(Picture of Andrew Benintendi and Michael A. Taylor: Hannah Foslien/Getty Images)

Red Sox’ Alex Verdugo had a feeling he would make game-saving catch against Twins moments before it happened: ‘It’s one of those plays that you think about right before it happens’

Before making the defensive play of the day in the seventh inning of Wednesday’s Game 1 victory over the Twins, Alex Verdugo had a feeling the ball was going to come his way.

With two outs in the final inning of the day cap of Wednesday’s doubleheader, the Twins had put the tying run on base when Jake Cave drew a leadoff walk off Red Sox closer Matt Barnes.

Cave also managed to steal second, which put the tying run in a 3-2 contest in scoring position as leadoff man Luis Arraez was due to hit for Minnesota.

The left-handed hitting Arraez had already hit two balls to the left side of the field, which gave Verdugo — who had shifted from center to left field in the sixth — something to think about.

On a 3-1, 86 mph curveball from Barnes, the Twins third baseman swatted a screaming line-drive with an exit velocity of 95.5 mph in Verdugo’s direction.

Verdugo had been playing relatively deep in left field at that moment, so he was forced to charge towards the ball, which was dying quickly and on the verge of landing on a soft patch of grass.

In a matter of seconds, the 24-year-old left his feet, dove head-first, made the proper adjustments, and snagged Arraez’s liner with his Mexican flag-inspired glove all before the ball hit the ground.

Per Baseball Savant, Verdugo had just a 29% chance of making that clutch, game-sealing catch, but he made it look relatively simple all things considered.

One reason behind that would be because Verdugo anticipated making that highlight play well before it actually happened.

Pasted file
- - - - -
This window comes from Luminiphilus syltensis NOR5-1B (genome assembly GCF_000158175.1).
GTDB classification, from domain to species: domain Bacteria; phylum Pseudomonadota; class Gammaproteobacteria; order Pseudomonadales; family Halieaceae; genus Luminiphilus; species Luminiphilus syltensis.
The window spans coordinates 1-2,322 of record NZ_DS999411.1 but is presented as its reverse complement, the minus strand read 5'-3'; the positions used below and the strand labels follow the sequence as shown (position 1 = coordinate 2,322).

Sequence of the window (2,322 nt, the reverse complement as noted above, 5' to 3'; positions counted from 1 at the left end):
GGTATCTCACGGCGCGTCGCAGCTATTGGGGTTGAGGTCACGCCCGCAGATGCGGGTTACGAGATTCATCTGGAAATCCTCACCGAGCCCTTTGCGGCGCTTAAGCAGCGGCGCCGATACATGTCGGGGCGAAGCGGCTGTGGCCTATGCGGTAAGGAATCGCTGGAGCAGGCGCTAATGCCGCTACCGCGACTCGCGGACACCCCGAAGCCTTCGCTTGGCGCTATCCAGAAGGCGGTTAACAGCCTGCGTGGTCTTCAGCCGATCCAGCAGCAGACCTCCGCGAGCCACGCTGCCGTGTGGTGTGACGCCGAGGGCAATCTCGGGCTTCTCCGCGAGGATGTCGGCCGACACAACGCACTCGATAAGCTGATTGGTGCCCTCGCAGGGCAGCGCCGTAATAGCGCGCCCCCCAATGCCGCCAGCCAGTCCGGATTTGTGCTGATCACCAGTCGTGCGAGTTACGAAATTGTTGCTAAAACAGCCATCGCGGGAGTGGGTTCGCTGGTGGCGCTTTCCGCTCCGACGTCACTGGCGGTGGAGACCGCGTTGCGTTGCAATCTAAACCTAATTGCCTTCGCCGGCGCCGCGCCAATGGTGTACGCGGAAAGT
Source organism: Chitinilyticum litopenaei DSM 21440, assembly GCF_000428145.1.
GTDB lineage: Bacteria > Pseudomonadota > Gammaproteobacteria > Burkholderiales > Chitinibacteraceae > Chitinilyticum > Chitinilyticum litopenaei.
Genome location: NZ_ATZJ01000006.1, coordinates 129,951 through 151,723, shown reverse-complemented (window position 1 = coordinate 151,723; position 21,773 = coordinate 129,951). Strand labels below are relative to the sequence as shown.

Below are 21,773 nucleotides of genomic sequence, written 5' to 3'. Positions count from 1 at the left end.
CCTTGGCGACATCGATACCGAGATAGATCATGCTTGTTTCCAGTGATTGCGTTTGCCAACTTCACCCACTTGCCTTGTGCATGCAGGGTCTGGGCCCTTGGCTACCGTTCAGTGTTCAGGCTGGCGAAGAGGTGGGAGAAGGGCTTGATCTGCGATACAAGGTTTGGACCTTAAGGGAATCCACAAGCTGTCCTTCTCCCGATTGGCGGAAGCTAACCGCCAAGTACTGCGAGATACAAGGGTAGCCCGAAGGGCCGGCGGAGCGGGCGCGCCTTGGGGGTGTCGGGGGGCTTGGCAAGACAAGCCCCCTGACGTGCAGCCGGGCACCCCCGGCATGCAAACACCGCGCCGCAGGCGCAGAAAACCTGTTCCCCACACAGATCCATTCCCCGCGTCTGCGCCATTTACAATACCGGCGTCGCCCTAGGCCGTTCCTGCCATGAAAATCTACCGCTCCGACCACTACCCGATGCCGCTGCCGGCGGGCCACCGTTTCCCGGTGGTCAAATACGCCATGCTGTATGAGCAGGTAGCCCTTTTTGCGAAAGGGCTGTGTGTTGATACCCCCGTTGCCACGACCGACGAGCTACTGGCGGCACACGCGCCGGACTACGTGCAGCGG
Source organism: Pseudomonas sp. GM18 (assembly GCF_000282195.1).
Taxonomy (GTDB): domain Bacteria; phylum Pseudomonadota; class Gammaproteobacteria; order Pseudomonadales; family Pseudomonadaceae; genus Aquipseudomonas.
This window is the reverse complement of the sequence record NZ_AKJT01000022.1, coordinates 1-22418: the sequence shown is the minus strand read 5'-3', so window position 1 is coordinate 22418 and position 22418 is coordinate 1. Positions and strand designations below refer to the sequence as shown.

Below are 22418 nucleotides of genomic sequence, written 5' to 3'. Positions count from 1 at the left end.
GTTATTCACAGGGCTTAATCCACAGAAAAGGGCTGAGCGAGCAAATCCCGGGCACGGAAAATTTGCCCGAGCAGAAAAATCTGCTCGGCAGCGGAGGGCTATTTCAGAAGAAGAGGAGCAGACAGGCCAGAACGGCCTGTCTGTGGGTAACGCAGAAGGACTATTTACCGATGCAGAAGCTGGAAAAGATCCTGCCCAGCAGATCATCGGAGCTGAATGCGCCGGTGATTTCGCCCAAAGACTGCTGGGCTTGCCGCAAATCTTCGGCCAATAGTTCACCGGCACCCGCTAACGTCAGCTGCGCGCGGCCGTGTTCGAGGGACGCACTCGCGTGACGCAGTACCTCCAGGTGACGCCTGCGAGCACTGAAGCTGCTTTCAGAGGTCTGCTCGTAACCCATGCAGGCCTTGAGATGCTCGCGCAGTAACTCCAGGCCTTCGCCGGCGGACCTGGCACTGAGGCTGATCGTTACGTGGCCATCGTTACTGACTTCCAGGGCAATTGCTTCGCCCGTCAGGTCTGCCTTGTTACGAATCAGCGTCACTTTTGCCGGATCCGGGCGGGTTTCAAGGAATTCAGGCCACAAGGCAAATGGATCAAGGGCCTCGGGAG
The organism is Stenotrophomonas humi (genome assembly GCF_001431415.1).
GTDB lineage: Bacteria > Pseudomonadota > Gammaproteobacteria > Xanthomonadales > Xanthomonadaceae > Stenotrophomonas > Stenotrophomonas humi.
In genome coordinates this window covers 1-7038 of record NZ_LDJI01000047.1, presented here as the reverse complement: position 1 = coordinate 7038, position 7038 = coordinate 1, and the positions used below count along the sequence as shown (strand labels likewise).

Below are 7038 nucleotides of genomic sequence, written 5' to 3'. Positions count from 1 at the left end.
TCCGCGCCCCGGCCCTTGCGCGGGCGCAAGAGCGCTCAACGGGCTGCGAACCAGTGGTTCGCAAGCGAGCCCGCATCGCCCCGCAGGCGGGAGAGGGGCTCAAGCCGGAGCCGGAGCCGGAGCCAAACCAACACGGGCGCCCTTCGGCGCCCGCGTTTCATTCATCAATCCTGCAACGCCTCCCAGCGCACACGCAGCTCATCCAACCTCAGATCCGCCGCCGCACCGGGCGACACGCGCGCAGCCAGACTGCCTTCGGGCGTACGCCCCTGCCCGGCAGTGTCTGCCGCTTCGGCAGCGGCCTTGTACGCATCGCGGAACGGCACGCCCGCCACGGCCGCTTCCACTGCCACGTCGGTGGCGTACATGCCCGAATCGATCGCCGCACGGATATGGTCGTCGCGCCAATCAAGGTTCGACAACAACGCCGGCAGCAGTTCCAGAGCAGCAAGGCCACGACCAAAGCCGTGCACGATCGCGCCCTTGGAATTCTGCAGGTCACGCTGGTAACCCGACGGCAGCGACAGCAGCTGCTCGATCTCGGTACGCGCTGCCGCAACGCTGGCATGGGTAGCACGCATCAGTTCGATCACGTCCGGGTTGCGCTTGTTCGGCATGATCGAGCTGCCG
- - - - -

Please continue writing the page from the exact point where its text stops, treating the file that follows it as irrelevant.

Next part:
“It was actually weird because it’s one of those plays that you think about right before it happens,” Verdugo explained when speaking with reporters Wednesday night. “And it just so happens that it was exactly what I had thought about. I knew the hitter, I knew that he’s been hitting line drives that way and likes to go oppo. So I was kind of already on edge knowing that Barnesy’s throwing hard and going to get after him.

“It was just one of those ones, man,” he continued. “It kind of manifested into my mind, and it came out. We made the play and held onto it. Any game we get a W and clinch one and don’t have to go to extras or waste any more arms, it’s a huge day.”

The diving catch Verdugo made at Target Field on Wednesday afternoon was reminiscent of the one former Red Sox outfielder Andrew Benintendi one made at Minute Maid Park to seal a Game 4 victory for Boston in the 2018 ALCS.

What was at stake in the games these catches were made in differs drastically, obviously, but the catches themselves were similar to one person who saw both of them up-close in Red Sox manager Alex Cora.

“Of course,” Cora said when asked if Verdugo’s grab on Wednesday reminded him of Benintendi’s now-famous catch. “That was a great play by Alex.”

The fact that Verdugo was in left field to make that play in the first place was Cora’s doing. As previously mentioned, the Arizona native started out in center field in Game 1 and eventually moved over to left after Kiké Hernández pinch-hit for Franchy Cordero in the sixth.

“That’s why we talk about our defense in the outfield,” said the Sox skipper. “You guys talk about moving guys around late in games. We pinch-hit with Enrique (Hernández) for Franchy and our defense is still good. Alex had a great jump and made the right decision and he caught the ball.”

By the time Wednesday’s doubleheader had ended and the Sox had wrapped up their ninth consecutive win, Verdugo had played all three outfield positions in one day, as he started Game 2 in right field.

It was not too long ago when it looked like Verdugo would be Boston’s everyday centerfielder in 2021, but he has now played every outfield position at least four times since the season began earlier this month.

For Verdugo, not having an everyday position comes as a welcome challenge as he is showing that he can play left, center, and right field at a high level regardless of the opponent or ballpark.

“I feel like at this point now, there shouldn’t really be any questions about versatility or playing any of the different positions at a lower level,” Verdugo said. “I feel like I hold myself to a high standard out there, and I hold it to a high standard in right, center, and left with making plays and throwing people out. So I don’t see any difference with the position.”

(Picture of Matt Barnes and Alex Verdugo: AP Photo/Andy Clayton-King)